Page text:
The LEGO Movie 2: The Second Part
The Walking Dead
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All Critics (16)
| Top Critics (3)
| Fresh (16)
| Rotten (0)
| DVD (7)
Sexuality takes precedence over salvation, but there is the same interiority, the same intensity, the same rigorous exclusion of all inessentials.
It is slow, solemn, rigidly conventional and as stilted as a silent film, but it shows Bresson's early ability to catch sober and smoldering moods with his camera.
Like much (if not all) of Bresson's best work, it can't be assimilated to realist criteria, but it's unforgettable for its fire-and-ice evocations of tragedy in an unlikely setting.
Sometimes all it takes to plunge us head over heels into a melodrama is a face, in this instance the face of actress María Casares.
The blend of flame and frost in Maria Casares' gaze is where Bresson and Cocteau really meet and meld
The performances by both Casares and Labourdette were strikingly captivating and were enough in themselves to carry the film.
The fact of Bresson's as yet undeveloped style, coupled with Cocteau's fearless lyricism, produces a one-of-a-kind film. It's irreproducible, a jewel.
Bresson's treatment of the material has the marks of his later style, but it's also more overtly stylized than anything else he did later.
Elina Labourdette is wonderful as Agnès, conveying her character's ethical strength with real beauty within and without.
Les Dames has moments of subtle power that suggest the direction Bresson's filmmaking aesthetic would eventually take; in fact, it was the last film he made in the traditional style before striking out completely on his own.
Already [Bresson] exerts complete control over the entire work, stripping away extraneous emotions.
Praised by such filmmakers as Jean-Luc Godard and Michelangelo Antonioni, the film is rarely screened.
Like 1950's "Les Enfants Terribles" (also scripted by Jean Cocteau), "Les Dames du Bois de Boulogne" is a tale of a spiteful shrew manipulating others into a false romance. Did Cocteau have issues with women that I should know about?
The film opens with the split of a rich, socialite couple as Jean (Paul Bernard) confesses that he no longer loves girlfriend Helene (Maria Casares, also the co-star of Cocteau's "Orpheus"). Jean is a naive, idealistic sort who means no harm and wishes to sustain a friendship, but Helene secretly plots revenge. Taking advantage of her ongoing influence, she wickedly steers him to court Agnes (Elina Labourdette), a cabaret dancer and prostitute whose grace and fresh beauty belie her tawdry background. Similarly, Helene builds a calculated relationship with Agnes and pushes her toward Jean. Jean quickly falls in love, like people do in dreamy '40s movies, and thus seems bound for crushing disgrace when he (and his peers) learn of his new mate's past.
It's hard not to unfavorably compare "Les Dames du Bois de Boulogne" with "Les Enfants Terribles" -- the former suffers from weaker visual style, a less charismatic cast and a corny, melodramatic ending. And while "Boulogne" may be an early Robert Bresson film, it has few of the director's stylistic trademarks. The characters do have the rapturous, artistic passions familiar to Cocteau scripts, and fans of his work will find plenty to enjoy.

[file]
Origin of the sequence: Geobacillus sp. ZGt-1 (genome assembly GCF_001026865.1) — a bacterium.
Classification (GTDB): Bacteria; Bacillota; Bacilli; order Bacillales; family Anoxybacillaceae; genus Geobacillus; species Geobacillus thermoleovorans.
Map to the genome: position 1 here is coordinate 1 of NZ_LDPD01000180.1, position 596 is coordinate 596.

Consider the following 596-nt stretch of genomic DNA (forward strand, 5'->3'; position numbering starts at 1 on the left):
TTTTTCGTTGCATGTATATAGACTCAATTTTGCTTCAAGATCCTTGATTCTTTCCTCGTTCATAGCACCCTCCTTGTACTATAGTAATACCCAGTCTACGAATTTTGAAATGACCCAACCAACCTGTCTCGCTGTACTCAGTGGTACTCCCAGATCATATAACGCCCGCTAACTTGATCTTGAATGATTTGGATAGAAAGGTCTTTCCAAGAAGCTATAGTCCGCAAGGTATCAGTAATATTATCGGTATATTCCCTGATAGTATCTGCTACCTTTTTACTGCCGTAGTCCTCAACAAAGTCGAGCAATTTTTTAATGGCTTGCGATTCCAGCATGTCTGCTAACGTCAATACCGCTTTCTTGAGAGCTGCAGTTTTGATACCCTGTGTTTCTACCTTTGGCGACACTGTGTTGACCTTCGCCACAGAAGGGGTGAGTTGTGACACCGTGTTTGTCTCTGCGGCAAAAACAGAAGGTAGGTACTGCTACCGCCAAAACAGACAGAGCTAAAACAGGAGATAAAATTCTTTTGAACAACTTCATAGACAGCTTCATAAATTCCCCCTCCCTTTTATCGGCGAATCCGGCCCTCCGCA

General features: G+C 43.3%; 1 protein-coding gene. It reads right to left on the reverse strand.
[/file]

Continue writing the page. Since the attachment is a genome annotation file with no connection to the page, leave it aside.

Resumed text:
In "Les Dames du Bois de Boulogne," Jean(Paul Bernard) dumps his lover Helene(Maria Casares), having the termerity to not only be polite about it, but also on their second anniversary, which he had forgotten about. So, of course, you know this means revenge. Helene's fiendish plan starts on a kind note with the rescue of Agnes(Elina Labourdette), a dancer, and her mother(Lucienne Bogaert) from their debts, both financial and moral. Having set them up in a new apartment, all Helene wants them to do is go for a walk in a nearby park...
"Les Dames du Bois de Boulogne" is an above average melodrama that again shows that unless you are Steven Moffat and Mark Gatiss how hard it is to adapt a classic story(in this case from the 18th century) to the present day. Adding a degree of difficulty here is that this particular tale concerns morals, which makes it hard for even the most astute viewer how to apply them, considering this movie was also made in 1945. In any case, Helene's scorched earth approach leaves a little to be desired, as Agnes suffers through no fault of her own and much more compared to Jean who certainly has more to lose. In fact, Helene's behavior is almost so over the top that she actually reminds me a little of an evil witch from a Disney cartoon.
It was hard to get into and really difficult to stay focused, but it is definitely a film that makes it all work by the end. The last 15 minutes are excellent, the only question is that did everything that preceded it have to be presented as such to make the ending work or could Bresson have spiced things up a little in between and still maintained the same effective ending?
an interesting early bresson exercise in noir style. maria casares makes a stunningly vicious femme fatale tho i must say her former lover was naive to allow her to arrange his wedding! for as everyone knows, hell hath no fury....and, at least in bresson's world, the 'society' lady is far more corrupt than the so-called 'fallen' woman, in spite of hypocritical social conventions. bresson definitely had his craft down at this stage, tho it's more conventional than his later work
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